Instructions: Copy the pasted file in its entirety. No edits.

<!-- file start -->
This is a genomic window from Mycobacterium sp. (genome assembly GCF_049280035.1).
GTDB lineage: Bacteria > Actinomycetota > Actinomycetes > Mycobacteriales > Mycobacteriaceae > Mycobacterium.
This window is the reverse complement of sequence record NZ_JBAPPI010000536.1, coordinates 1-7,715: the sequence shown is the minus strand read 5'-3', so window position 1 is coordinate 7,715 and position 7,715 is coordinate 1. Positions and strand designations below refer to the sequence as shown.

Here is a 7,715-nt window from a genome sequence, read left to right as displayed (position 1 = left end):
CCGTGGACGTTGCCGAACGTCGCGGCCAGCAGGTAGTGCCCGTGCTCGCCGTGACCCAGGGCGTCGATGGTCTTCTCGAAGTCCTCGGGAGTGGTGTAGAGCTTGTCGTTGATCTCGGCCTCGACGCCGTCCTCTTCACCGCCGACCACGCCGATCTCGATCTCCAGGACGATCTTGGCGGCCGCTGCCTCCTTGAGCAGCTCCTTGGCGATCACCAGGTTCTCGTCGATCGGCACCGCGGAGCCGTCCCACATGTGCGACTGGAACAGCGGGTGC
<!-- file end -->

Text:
This is a genomic window from Mycobacterium sp. (genome assembly GCF_049280035.1).
GTDB lineage: Bacteria > Actinomycetota > Actinomycetes > Mycobacteriales > Mycobacteriaceae > Mycobacterium.
This window is the reverse complement of sequence record NZ_JBAPPI010000536.1, coordinates 1-7,715: the sequence shown is the minus strand read 5'-3', so window position 1 is coordinate 7,715 and position 7,715 is coordinate 1. Positions and strand designations below refer to the sequence as shown.

Here is a 7,715-nt window from a genome sequence, read left to right as displayed (position 1 = left end):
CCGTGGACGTTGCCGAACGTCGCGGCCAGCAGGTAGTGCCCGTGCTCGCCGTGACCCAGGGCGTCGATGGTCTTCTCGAAGTCCTCGGGAGTGGTGTAGAGCTTGTCGTTGATCTCGGCCTCGACGCCGTCCTCTTCACCGCCGACCACGCCGATCTCGATCTCCAGGACGATCTTGGCGGCCGCTGCCTCCTTGAGCAGCTCCTTGGCGATCACCAGGTTCTCGTCGATCGGCACCGCGGAGCCGTCCCACATGTGCGACTGGAACAGCGGGTGC